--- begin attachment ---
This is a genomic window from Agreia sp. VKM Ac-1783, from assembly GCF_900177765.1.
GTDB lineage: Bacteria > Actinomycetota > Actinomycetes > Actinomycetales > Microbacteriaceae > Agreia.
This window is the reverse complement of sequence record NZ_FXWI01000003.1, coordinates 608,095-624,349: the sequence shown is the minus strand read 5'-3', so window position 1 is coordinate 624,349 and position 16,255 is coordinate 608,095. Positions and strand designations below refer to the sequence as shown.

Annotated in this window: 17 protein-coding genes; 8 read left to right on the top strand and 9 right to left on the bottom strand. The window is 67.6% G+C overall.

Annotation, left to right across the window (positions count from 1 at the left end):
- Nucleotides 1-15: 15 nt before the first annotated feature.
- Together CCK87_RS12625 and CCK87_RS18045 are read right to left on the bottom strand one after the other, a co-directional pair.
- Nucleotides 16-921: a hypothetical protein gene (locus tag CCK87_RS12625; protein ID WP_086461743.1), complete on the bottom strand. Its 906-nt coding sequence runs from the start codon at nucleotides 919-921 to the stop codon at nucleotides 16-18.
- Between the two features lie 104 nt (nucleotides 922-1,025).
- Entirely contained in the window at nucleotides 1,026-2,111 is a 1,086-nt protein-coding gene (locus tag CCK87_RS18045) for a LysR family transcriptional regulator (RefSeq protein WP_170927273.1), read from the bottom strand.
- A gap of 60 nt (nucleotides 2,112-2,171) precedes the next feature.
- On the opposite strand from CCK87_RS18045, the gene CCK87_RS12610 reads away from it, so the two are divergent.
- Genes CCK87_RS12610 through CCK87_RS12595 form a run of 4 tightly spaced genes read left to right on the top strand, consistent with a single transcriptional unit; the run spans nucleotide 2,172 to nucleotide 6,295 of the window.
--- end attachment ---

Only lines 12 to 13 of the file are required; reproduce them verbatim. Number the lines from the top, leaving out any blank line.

- On the opposite strand from CCK87_RS18045, the gene CCK87_RS12610 reads away from it, so the two are divergent.
- Genes CCK87_RS12610 through CCK87_RS12595 form a run of 4 tightly spaced genes read left to right on the top strand, consistent with a single transcriptional unit; the run spans nucleotide 2,172 to nucleotide 6,295 of the window.